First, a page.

...two and teases about the future. And finally, here we are, ready to talk about this week's meditation, which is the twelve of book three and which reads as follows. If you do the job in a principled way, with diligence, energy and patience, if you keep yourself free of distractions and keep the spirit inside of you undamaged, as if you might have to give it back at any moment. If you can embrace this without fear or expectations, can find fulfillment in what you're doing now, as nature intended, and in your superhuman truthfulness, every word, every utterance, then your life will be happy and no one can prevent that. Just before diving and I want to point out something that may or may not have made you cringe here. I really didn't like the word, but the words superhuman. I don't much prefer that translation of this particular meditation. So, as I did last week or the week before, I'm going to share an alternate version of this translation,... least of that line, and that reads as if Thou holdest to this expecting nothing, fearing nothing, but being satisfied with THY present activity according to nature and with heroic truth in every word and sound, which Thou utterest, Thou wilt live happy. I like the word heroic better, because it is a heroic effort to speak the truth in every word and sound you choose to utter. A few of US can master that. Everyone lies a little, sometimes to protect another's feelings. Sometimes to make someone feel good about themselves. I'm guilty of it on occasion, and I'm sure you are as well. The word superhuman just feels a little too modern, even for me, for a topic so serious. All I can think of when I hear that word is that seen in deadpool. I don't know if you've seen it, but it's when he makes fun of the Superhero landing thing. That's what I think of when I hear superhuman. Anyway, just before starting this episode, I had a look at what remained of the meditations, and there are many meditations. Laugh in the meditations and I thought, as I realized how much...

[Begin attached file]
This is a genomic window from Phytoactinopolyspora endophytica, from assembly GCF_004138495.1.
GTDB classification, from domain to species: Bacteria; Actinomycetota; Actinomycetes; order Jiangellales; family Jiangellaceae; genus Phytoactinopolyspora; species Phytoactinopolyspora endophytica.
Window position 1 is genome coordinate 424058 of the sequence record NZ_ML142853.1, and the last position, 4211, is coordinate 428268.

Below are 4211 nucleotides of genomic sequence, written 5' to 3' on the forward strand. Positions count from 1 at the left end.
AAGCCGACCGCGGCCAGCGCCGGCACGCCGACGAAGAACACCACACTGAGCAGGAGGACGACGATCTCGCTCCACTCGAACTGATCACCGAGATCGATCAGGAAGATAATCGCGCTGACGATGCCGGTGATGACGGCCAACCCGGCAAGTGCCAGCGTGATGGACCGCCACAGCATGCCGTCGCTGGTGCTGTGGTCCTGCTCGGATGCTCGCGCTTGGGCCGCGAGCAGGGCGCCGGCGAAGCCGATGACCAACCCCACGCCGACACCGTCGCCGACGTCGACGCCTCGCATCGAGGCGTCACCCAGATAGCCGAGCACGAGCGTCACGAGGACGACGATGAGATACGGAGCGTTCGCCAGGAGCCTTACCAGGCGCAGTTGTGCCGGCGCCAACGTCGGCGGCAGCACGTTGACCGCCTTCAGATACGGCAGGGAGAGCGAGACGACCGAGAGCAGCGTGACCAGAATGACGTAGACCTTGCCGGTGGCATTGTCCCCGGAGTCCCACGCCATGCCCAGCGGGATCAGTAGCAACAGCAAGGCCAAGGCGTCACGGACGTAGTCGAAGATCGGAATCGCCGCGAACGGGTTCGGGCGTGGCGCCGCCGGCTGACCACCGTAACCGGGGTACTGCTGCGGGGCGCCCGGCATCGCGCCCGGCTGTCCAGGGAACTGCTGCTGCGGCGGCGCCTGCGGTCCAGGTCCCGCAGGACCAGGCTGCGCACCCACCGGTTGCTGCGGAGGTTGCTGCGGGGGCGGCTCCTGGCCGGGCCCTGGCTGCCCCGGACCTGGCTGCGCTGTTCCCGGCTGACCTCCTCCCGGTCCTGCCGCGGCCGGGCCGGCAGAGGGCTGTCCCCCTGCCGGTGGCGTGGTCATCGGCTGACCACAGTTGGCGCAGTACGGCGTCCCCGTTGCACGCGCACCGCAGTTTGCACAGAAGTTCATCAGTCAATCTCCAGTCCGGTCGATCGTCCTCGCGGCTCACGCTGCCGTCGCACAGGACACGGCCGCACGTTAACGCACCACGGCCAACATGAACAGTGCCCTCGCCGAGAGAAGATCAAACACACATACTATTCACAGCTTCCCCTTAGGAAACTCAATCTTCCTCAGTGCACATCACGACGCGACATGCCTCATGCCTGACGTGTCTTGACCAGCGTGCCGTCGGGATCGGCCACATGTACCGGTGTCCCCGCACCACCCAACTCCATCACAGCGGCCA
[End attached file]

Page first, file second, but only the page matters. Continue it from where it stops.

...longer we'd be reading from Marcus, what if everyone gets tired of Marcus and wants to move on? What if they're bored of hearing what Marcus has to say? Then I read this meditation and well, let's go ahead and work through it and see if you can't guess how much this meditation helped me just minutes ago and how I hope it will help you in the future. When you're working, what are you sometimes doing? I know that when I'm working, especially when I'm busy and have other things to do, I am sometimes, if not constantly thinking about those other things I have to do, those other tasks, that other work I have to do. I'm always thinking if I can get through this task in x amount of minutes or hours, then I can get onto the next task and then the next one, and then I might get to dinner on time. Does this sound familiar at all? Is this you sometimes, maybe a lot of the times, hard to focus on the task at hand because there's so much more to do after you're done? And if it sound familiar, how do you imagine this sort of Focus,...

...absentee ism from the task at hand impact your ability to do the task at hand? Would you say a lot? And if you would, what do you imagine that might do to your character over time? Would it create a character that is unfocused, less effective, less trusted or relied upon? And if it would, what impact is that having, not just on you but on your community? How can you hope to be of utility to the community you live in, the Society of which you are a part, if you cannot pay attention, if you cannot perform tasks with diligence and care? And from where else is our happiness derived, if not from service, if not from knowing we have aligned ourselves with nature to become as all of nature is, a cooperating part of a functional whole. How can we be happy if we are not part of this, if we are instead disruptive to it?...

Marcus thinks we cannot, and I think the same. So, the next time you are doing anything like I am scripting a podcast episode to share with all of you, don't ask yourselves, as I did, what if this gets boring or, as we all May, what is next on my to do list. Instead, commit to the task so that you might do it well, so that those for whom you were doing it might be made better themselves, and so that you, in turn, will feel happy and proud of what part you played in the functioning of nature while performing that task. Thank you for listening to this week's episode of practical stoicism. I appreciate it as always, and hope we'll see each other again next week. Again, if you'd like to subscribe to the premium feed, you can go to stoicism dot supercast dot com or check the show notes for a link and, if you haven't yet, consider leaving this podcast a five star review on Apple Podcast, spotify podcast or pod chase er come. Thank you again for being... and for listening, and until next time, take care,.